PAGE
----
Don't be surprised if Bojan Bogdanovic is the next Utah Jazz veteran to be moved this offseason after Rudy Gobert and Donovan Mitchell were traded.
According to Michael Scotto of HoopsHype: "A lot of executives around the league are expecting Bogdanovic to be the next guy for the Jazz to get moved. They [rival executives] are keeping tabs on guys like Jordan Clarkson and Malik Beasley, but Bogdanovic is the next domino that most people think is going to fall for Utah."
Don't be shocked if the Los Angeles Lakers come calling. By most accounts, those talks have already been happening.
Last week, Jovan Buha and Sam Amick of The Athletic reported that the team has "targeted Bogdanovic, Clarkson and Beasley" in trade talks, which would in theory send back Russell Westbrook and draft capital to the Jazz.
Surely the Jazz would target the two future first-round picks the Lakers could part with in a trade in such a deal.
While Westbrook has proven to be a poor fit next to LeBron James and Anthony Davis—given his ball-dominant play style clashing with James' playmaking abilities, his lack of perimeter shooting that shrinks the floor and his inconsistent on-ball defense—the Jazz trio would make far more sense in complementary roles.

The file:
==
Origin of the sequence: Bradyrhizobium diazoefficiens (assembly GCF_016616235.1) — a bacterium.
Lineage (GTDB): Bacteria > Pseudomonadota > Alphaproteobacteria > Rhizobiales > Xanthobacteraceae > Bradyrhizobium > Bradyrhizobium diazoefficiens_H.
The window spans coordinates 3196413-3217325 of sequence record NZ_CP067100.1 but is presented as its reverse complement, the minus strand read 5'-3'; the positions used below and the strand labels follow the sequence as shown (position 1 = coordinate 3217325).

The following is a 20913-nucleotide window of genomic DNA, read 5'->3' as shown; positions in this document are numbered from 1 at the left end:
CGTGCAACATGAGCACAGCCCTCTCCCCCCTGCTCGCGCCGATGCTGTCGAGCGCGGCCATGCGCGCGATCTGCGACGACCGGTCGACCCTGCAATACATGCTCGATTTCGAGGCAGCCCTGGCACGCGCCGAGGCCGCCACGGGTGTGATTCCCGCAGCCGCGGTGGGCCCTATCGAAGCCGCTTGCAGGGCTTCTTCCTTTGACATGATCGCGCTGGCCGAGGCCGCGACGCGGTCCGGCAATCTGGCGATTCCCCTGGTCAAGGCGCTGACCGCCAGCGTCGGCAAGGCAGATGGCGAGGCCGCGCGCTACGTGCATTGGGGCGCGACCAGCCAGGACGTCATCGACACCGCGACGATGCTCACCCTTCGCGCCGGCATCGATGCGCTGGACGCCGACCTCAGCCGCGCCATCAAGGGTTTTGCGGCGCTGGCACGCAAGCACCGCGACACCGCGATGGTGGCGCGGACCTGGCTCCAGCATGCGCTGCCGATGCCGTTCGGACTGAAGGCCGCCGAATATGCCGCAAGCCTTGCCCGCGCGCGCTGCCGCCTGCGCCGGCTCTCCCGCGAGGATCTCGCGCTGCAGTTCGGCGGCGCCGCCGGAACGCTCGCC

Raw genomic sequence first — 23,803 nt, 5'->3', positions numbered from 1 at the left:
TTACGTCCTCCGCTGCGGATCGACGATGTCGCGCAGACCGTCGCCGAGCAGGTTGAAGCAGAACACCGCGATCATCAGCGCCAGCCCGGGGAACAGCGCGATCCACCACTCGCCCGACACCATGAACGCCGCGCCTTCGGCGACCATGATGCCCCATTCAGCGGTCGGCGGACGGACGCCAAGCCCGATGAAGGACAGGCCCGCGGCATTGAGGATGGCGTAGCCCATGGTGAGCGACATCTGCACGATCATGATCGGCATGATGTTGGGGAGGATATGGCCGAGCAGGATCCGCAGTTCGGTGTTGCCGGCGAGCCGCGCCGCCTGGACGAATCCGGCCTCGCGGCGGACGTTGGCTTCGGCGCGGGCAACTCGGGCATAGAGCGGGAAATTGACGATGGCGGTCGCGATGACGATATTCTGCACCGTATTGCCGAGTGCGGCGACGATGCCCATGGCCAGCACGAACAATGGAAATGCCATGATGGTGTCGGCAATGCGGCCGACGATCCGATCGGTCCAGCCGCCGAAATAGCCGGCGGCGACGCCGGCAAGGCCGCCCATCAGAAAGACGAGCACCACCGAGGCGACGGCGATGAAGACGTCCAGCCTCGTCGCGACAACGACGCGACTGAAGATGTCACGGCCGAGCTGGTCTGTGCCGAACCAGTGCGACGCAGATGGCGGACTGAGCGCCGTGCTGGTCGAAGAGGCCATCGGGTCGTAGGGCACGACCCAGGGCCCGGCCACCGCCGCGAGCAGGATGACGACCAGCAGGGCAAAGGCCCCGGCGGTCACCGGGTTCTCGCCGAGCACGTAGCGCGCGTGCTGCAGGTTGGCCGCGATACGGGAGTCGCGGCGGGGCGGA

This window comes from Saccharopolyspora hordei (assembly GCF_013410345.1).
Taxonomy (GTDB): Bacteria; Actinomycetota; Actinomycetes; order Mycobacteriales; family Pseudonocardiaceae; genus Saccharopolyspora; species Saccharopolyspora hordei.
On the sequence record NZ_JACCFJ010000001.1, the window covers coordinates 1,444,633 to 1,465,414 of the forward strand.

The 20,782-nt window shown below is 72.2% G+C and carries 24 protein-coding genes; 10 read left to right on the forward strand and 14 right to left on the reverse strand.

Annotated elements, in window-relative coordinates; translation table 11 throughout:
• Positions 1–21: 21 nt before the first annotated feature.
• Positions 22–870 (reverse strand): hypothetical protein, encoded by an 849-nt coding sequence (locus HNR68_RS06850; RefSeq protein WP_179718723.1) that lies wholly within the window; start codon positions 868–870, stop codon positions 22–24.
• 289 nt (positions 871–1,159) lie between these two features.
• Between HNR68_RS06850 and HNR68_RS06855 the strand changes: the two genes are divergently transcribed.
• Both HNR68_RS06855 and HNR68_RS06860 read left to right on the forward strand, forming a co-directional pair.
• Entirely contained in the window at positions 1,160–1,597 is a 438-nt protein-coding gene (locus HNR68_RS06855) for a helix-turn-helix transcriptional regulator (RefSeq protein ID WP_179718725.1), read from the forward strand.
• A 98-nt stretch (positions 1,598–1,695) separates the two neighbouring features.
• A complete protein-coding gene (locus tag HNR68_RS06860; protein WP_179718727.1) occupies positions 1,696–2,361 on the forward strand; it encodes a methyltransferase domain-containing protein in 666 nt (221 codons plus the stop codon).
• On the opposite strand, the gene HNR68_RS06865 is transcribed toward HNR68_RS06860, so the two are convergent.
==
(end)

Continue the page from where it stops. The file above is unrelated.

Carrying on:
Bogdanovic in particular would provide a bit of perimeter scoring and floor spacing. The 33-year-old averaged 18.1 points and 4.3 rebounds for the Jazz last season, shooting 45.5 percent from the field and 38.7 percent from three.
For his career, he's shot 39.2 percent from beyond the arc, making him the sort of role player that James has traditionally played well alongside.
Bogdanovic has his weaknesses. His lack of athleticism makes him a suspect defender out on the perimeter, for one. But his catch-and-shoot game would open up a lot in the Lakers' offense after the team had major floor-spacing and shooting issues in last year's disastrous 33-49 campaign.
Of course, that will make him attractive to other contenders around the league looking to improve their roster as well. But while those teams may have trouble matching his $19.5 million salary in deals without giving away valuable players, the Lakers have a $47 million black hole on their roster they could part with in a potential deal.